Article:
There was considerable GC action with Vincenzo Nibali pressing attacks in the late going, but in the end all the GC contenders finished safely together.  The main effect was a general soreness in everyone's legs.

There's an ongoing debate about whether cobbles belong in the Tour, and I'm firmly in the "yes they do" camp.  It's a true test of bike riding, a major part of the sport, and it makes for great spectating.  I hope they include a stage with pavé every year.

(Google Earth flyover movie + kmz)

(NBCsn broadcast - torrent)

(Velonews preview)

Stage 5 - Wed July 8, 2015
Arras to Amiens Métropole (189.5km)

And so finally the Tour found itself in France, and there was a flat stage which ended in a field sprint, and it was good.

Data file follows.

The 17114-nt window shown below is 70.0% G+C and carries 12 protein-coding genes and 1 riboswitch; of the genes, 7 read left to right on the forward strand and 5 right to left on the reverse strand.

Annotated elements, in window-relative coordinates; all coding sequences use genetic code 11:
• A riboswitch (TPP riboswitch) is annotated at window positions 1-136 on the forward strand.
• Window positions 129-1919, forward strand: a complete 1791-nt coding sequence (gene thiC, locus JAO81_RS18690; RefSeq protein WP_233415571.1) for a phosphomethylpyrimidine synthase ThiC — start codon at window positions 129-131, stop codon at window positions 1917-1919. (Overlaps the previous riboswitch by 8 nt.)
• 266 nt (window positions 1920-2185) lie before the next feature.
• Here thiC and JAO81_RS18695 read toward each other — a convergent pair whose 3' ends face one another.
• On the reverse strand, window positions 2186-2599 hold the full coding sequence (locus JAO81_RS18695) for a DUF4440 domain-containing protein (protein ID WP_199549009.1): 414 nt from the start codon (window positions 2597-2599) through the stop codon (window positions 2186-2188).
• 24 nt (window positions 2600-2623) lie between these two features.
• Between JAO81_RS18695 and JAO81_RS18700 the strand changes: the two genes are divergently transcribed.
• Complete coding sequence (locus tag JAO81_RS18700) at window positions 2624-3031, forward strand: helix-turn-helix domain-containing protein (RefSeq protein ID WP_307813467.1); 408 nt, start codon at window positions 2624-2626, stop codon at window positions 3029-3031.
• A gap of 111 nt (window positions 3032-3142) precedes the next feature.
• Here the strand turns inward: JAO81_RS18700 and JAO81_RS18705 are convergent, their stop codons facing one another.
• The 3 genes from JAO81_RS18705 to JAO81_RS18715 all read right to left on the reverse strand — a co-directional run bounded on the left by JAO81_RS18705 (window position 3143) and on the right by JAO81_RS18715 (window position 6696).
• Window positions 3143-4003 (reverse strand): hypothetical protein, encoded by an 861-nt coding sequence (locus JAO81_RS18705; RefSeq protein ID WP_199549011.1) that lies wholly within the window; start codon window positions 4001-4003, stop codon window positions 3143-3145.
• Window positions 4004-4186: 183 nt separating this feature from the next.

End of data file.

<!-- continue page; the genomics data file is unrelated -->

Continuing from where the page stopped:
The stage rode through the parts of Northern France where huge battles took place during World War I, and many of the graveyards and memorials were visited or ridden by, as various commemorative events took place.

Andre Greipel blasted to his second stage victory, increasing his tenuous lead over Peter Sagan in the green jersey points competition.  The GC contenders called a truce for the day, recovering from a hard series of opening stages, and getting ready for more to come.


(Google Earth flyover movie + kmz)

(NBCsn broadcast - torrent)

(Velonews preview)

Stage 6 - Thu July 9, 2015
Abbeville to Le Havre (191.5km)

Stage 6 of the 2105 Tour was mostly flat, through rolling countryside and along the Breton shore, ending with a steep final ascent into Le Havre which promised to break up a field sprint.

Etixx-Quickstep's Zdenek Stybar survived last-minute crashes amid the final attacks to bring home the victory, while his teammate Tony Martin crashed heavily, finishing the stage but later dropping out of the Tour.